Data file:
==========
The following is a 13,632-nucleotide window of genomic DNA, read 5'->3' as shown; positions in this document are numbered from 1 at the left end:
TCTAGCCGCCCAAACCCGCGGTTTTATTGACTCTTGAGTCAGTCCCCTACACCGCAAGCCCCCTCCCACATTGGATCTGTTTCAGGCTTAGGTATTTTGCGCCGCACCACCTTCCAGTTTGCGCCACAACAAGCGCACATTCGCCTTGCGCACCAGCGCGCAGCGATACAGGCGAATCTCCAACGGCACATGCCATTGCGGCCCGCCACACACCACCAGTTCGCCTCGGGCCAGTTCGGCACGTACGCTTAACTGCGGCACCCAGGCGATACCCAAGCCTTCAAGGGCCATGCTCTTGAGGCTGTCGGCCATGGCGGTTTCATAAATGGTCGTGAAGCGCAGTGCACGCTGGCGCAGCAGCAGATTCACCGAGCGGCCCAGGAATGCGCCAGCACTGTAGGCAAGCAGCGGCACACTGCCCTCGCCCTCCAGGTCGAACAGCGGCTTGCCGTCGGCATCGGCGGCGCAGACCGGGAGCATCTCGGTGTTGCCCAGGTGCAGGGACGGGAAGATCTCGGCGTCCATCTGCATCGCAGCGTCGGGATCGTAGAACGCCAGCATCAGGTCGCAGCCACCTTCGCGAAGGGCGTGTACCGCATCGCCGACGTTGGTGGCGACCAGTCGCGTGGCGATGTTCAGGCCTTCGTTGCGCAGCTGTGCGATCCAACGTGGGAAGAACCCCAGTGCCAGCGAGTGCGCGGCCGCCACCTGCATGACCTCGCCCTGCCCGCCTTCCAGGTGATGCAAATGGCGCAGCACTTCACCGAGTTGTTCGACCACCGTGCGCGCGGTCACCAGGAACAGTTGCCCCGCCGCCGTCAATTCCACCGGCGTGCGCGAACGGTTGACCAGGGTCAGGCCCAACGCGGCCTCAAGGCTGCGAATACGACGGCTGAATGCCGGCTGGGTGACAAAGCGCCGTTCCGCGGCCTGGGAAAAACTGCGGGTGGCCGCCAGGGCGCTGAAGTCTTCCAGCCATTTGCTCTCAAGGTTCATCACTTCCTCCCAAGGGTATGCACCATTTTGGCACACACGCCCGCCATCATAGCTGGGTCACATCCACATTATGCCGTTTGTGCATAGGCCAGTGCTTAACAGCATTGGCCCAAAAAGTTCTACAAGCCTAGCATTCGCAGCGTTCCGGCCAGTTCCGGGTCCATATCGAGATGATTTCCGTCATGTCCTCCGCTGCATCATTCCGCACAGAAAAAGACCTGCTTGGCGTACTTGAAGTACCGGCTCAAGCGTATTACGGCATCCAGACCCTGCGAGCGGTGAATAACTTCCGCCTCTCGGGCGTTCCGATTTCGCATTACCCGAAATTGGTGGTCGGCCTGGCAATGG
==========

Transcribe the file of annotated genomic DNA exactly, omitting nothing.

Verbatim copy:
The following is a 13,632-nucleotide window of genomic DNA, read 5'->3' as shown; positions in this document are numbered from 1 at the left end:
TCTAGCCGCCCAAACCCGCGGTTTTATTGACTCTTGAGTCAGTCCCCTACACCGCAAGCCCCCTCCCACATTGGATCTGTTTCAGGCTTAGGTATTTTGCGCCGCACCACCTTCCAGTTTGCGCCACAACAAGCGCACATTCGCCTTGCGCACCAGCGCGCAGCGATACAGGCGAATCTCCAACGGCACATGCCATTGCGGCCCGCCACACACCACCAGTTCGCCTCGGGCCAGTTCGGCACGTACGCTTAACTGCGGCACCCAGGCGATACCCAAGCCTTCAAGGGCCATGCTCTTGAGGCTGTCGGCCATGGCGGTTTCATAAATGGTCGTGAAGCGCAGTGCACGCTGGCGCAGCAGCAGATTCACCGAGCGGCCCAGGAATGCGCCAGCACTGTAGGCAAGCAGCGGCACACTGCCCTCGCCCTCCAGGTCGAACAGCGGCTTGCCGTCGGCATCGGCGGCGCAGACCGGGAGCATCTCGGTGTTGCCCAGGTGCAGGGACGGGAAGATCTCGGCGTCCATCTGCATCGCAGCGTCGGGATCGTAGAACGCCAGCATCAGGTCGCAGCCACCTTCGCGAAGGGCGTGTACCGCATCGCCGACGTTGGTGGCGACCAGTCGCGTGGCGATGTTCAGGCCTTCGTTGCGCAGCTGTGCGATCCAACGTGGGAAGAACCCCAGTGCCAGCGAGTGCGCGGCCGCCACCTGCATGACCTCGCCCTGCCCGCCTTCCAGGTGATGCAAATGGCGCAGCACTTCACCGAGTTGTTCGACCACCGTGCGCGCGGTCACCAGGAACAGTTGCCCCGCCGCCGTCAATTCCACCGGCGTGCGCGAACGGTTGACCAGGGTCAGGCCCAACGCGGCCTCAAGGCTGCGAATACGACGGCTGAATGCCGGCTGGGTGACAAAGCGCCGTTCCGCGGCCTGGGAAAAACTGCGGGTGGCCGCCAGGGCGCTGAAGTCTTCCAGCCATTTGCTCTCAAGGTTCATCACTTCCTCCCAAGGGTATGCACCATTTTGGCACACACGCCCGCCATCATAGCTGGGTCACATCCACATTATGCCGTTTGTGCATAGGCCAGTGCTTAACAGCATTGGCCCAAAAAGTTCTACAAGCCTAGCATTCGCAGCGTTCCGGCCAGTTCCGGGTCCATATCGAGATGATTTCCGTCATGTCCTCCGCTGCATCATTCCGCACAGAAAAAGACCTGCTTGGCGTACTTGAAGTACCGGCTCAAGCGTATTACGGCATCCAGACCCTGCGAGCGGTGAATAACTTCCGCCTCTCGGGCGTTCCGATTTCGCATTACCCGAAATTGGTGGTCGGCCTGGCAATGG